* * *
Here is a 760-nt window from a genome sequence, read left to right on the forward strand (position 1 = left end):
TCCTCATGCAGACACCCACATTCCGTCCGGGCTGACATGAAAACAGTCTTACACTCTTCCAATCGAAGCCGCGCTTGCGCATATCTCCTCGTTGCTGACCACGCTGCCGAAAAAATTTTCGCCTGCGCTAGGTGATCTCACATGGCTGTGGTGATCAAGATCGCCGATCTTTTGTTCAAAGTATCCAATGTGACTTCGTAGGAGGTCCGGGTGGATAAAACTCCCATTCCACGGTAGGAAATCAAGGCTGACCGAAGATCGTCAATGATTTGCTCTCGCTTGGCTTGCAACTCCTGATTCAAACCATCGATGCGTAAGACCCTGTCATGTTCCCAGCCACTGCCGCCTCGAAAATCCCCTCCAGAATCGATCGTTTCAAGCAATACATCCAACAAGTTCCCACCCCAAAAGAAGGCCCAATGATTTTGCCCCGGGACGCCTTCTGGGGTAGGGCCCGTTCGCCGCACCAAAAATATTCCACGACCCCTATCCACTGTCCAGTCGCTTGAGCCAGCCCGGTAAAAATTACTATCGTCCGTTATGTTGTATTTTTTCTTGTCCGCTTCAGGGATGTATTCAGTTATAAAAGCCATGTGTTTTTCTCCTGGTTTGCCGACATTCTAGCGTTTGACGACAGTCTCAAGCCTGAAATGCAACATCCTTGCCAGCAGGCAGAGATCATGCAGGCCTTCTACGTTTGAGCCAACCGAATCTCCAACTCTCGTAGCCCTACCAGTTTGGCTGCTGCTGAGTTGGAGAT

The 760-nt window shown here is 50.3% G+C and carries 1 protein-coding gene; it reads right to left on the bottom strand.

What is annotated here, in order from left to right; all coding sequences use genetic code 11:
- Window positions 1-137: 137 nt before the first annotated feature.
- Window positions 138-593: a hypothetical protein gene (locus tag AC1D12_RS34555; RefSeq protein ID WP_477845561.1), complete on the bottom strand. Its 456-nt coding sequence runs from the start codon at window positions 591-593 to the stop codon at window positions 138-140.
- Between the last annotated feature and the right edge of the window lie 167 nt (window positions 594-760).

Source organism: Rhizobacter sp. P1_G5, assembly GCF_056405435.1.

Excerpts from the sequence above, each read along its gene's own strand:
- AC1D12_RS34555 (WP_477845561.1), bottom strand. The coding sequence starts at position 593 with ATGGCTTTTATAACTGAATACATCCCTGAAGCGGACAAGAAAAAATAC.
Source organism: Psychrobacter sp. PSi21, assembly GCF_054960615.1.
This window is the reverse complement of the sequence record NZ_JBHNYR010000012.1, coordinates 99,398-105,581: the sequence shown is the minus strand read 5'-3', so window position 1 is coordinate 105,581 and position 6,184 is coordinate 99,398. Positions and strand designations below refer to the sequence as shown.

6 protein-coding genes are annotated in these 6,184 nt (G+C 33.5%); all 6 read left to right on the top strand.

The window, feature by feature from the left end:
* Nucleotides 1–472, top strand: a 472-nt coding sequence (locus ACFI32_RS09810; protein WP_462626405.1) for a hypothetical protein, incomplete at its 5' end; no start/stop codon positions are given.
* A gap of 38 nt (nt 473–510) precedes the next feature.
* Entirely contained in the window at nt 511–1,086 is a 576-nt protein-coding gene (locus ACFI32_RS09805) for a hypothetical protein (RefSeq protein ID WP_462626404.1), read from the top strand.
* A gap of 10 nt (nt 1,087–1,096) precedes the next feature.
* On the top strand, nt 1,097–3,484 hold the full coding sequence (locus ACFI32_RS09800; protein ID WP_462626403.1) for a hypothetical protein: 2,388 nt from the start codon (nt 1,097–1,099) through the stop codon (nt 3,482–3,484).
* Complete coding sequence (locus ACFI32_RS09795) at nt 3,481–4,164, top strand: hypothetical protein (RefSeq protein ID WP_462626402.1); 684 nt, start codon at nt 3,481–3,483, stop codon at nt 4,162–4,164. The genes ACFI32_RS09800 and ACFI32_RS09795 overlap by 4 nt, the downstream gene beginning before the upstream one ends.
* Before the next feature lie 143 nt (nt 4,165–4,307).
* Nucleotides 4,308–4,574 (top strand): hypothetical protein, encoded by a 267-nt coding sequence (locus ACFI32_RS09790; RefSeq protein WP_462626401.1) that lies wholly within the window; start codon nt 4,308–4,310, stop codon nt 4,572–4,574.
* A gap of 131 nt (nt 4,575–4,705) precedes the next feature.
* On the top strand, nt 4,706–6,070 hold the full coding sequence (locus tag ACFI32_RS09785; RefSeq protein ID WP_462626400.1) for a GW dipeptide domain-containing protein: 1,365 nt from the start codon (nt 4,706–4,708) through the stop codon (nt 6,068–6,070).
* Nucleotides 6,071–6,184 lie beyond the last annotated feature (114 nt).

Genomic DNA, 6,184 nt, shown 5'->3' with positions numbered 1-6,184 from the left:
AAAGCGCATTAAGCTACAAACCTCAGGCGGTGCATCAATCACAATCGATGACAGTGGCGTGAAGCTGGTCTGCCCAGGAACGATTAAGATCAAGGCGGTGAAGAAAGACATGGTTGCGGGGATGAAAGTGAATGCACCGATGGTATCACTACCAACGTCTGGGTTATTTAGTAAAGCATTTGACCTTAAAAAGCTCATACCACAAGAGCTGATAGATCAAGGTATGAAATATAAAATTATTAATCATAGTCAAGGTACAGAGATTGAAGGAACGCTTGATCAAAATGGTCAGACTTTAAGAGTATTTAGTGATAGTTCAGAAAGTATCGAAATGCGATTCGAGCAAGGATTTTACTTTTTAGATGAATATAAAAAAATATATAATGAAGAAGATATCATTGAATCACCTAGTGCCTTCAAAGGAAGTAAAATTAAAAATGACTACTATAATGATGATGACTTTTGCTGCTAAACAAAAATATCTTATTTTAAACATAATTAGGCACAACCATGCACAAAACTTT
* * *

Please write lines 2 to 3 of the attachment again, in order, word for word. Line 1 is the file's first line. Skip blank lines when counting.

TCCTCATGCAGACACCCACATTCCGTCCGGGCTGACATGAAAACAGTCTTACACTCTTCCAATCGAAGCCGCGCTTGCGCATATCTCCTCGTTGCTGACCACGCTGCCGAAAAAATTTTCGCCTGCGCTAGGTGATCTCACATGGCTGTGGTGATCAAGATCGCCGATCTTTTGTTCAAAGTATCCAATGTGACTTCGTAGGAGGTCCGGGTGGATAAAACTCCCATTCCACGGTAGGAAATCAAGGCTGACCGAAGATCGTCAATGATTTGCTCTCGCTTGGCTTGCAACTCCTGATTCAAACCATCGATGCGTAAGACCCTGTCATGTTCCCAGCCACTGCCGCCTCGAAAATCCCCTCCAGAATCGATCGTTTCAAGCAATACATCCAACAAGTTCCCACCCCAAAAGAAGGCCCAATGATTTTGCCCCGGGACGCCTTCTGGGGTAGGGCCCGTTCGCCGCACCAAAAATATTCCACGACCCCTATCCACTGTCCAGTCGCTTGAGCCAGCCCGGTAAAAATTACTATCGTCCGTTATGTTGTATTTTTTCTTGTCCGCTTCAGGGATGTATTCAGTTATAAAAGCCATGTGTTTTTCTCCTGGTTTGCCGACATTCTAGCGTTTGACGACAGTCTCAAGCCTGAAATGCAACATCCTTGCCAGCAGGCAGAGATCATGCAGGCCTTCTACGTTTGAGCCAACCGAATCTCCAACTCTCGTAGCCCTACCAGTTTGGCTGCTGCTGAGTTGGAGAT

The 760-nt window shown here is 50.3% G+C and carries 1 protein-coding gene; it reads right to left on the bottom strand.